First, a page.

You might think all coffee tastes the same, but Stuart Hargie begs to differ. Hargie, New Zealand's most qualified coffee taster, says the rise of single origin bean brews has made choosing a coffee as complex as choosing a glass of wine.
Hargie, who is head judge at this week's Huhtamaki Barista Championship in Wellington, shares a few tips to get you through coffee tasting 101.
COFFEE TASTING 101
The different characteristics of coffee can come from a variety of sources and are identified in several different ways. The standard cupping procedure involves smelling the coffee deeply, then tasting the coffee, allowing it to spread to the back of the tongue.
AROMA: The smell of grounds after water is added is referred to as the aroma. Experienced most clearly 1-2 minutes after adding water, you are looking for descriptors such as ashy, smokey, chemical, caramel, floral, nutty, citrus, tobacco or woody.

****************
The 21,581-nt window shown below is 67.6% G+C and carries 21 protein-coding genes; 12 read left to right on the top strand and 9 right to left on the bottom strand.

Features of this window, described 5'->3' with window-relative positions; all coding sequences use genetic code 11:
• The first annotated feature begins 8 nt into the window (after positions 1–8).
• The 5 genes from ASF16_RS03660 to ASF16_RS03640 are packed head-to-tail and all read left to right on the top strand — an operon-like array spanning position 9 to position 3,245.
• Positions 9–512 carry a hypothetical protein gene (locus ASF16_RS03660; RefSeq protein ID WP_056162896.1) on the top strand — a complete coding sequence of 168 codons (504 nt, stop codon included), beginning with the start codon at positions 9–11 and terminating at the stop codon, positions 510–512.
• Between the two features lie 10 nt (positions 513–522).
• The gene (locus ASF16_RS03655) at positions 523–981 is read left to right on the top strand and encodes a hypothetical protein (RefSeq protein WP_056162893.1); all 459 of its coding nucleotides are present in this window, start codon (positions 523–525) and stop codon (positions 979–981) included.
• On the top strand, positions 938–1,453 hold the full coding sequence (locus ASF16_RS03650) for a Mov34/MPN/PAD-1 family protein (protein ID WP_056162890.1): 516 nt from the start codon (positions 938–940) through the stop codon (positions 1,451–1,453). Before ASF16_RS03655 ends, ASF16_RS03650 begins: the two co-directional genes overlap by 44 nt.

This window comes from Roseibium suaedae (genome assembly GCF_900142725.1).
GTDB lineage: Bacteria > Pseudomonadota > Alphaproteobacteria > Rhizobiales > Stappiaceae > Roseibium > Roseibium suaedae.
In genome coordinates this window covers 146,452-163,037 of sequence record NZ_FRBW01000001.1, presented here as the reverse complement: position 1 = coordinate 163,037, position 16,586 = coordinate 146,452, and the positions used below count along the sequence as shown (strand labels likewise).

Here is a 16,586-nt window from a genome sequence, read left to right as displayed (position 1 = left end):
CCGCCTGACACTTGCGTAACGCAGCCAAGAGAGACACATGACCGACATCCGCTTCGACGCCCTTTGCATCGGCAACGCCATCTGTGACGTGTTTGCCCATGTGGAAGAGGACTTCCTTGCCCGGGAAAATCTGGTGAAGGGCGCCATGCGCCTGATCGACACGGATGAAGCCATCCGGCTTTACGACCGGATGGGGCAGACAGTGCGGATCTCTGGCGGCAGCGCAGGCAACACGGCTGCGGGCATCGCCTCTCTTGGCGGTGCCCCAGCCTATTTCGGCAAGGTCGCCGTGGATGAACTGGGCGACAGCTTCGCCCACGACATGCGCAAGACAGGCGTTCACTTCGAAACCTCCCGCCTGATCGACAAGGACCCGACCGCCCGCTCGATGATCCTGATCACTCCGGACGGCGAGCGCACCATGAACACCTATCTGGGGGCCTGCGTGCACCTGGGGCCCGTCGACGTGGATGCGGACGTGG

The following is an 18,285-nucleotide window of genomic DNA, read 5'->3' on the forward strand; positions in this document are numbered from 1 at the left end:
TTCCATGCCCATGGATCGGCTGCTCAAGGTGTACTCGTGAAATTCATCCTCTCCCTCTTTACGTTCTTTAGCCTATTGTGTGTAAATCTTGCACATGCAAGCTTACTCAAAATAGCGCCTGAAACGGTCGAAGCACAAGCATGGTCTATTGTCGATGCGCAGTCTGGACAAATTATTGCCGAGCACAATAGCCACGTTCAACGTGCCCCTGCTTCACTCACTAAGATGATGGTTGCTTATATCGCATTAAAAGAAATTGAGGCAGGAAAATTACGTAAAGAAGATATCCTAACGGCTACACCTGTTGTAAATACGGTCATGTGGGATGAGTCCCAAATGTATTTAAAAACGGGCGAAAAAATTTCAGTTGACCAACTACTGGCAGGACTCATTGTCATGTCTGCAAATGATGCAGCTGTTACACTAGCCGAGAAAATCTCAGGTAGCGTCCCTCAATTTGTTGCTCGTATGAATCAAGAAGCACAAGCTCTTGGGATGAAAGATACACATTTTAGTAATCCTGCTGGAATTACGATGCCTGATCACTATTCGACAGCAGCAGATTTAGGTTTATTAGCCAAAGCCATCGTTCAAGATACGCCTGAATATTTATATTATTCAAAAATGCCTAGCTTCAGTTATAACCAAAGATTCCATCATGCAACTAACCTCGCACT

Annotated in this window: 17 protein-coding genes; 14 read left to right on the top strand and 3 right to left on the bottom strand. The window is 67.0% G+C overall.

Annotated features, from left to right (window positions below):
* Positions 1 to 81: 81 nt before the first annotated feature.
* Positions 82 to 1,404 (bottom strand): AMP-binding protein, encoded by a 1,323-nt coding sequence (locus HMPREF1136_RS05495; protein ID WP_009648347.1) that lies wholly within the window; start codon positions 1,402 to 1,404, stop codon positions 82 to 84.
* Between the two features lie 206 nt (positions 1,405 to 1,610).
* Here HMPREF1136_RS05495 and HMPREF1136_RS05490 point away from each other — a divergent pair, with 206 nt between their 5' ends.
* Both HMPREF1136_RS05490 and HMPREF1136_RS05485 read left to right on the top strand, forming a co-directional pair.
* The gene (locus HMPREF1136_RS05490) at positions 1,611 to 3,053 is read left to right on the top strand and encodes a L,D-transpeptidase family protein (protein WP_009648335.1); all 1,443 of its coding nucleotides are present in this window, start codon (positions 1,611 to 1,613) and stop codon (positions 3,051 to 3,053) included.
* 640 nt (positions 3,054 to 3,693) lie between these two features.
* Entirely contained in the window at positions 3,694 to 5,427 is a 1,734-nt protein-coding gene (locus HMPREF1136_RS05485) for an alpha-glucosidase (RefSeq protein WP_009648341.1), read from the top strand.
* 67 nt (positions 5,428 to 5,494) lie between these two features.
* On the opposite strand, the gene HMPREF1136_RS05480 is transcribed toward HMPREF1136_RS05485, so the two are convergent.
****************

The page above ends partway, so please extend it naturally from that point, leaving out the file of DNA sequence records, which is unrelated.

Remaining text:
TASTE: Taste encompasses qualities of acidity, bitterness, sweetness, saltiness or sourness. Each is pleasant and desirable in coffee to varying levels, but excessive qualities or a lack thereof can create an unpleasant taste. For example, acidity is the descriptor of how bright and lively the coffee tastes - basically your first impression.
BODY: How the coffee feels as it settles on your tongue. When you talk about body you are referring to the texture, weight and consistency, and whether it is oily, grainy, or watery.
FINISH: The aftertaste that remains in your mouth - finish ranges from chocolatey to spicy, with hints of caramel, smokiness, fruitiness or other flavours.
How does a strong cup of coffee make you feel?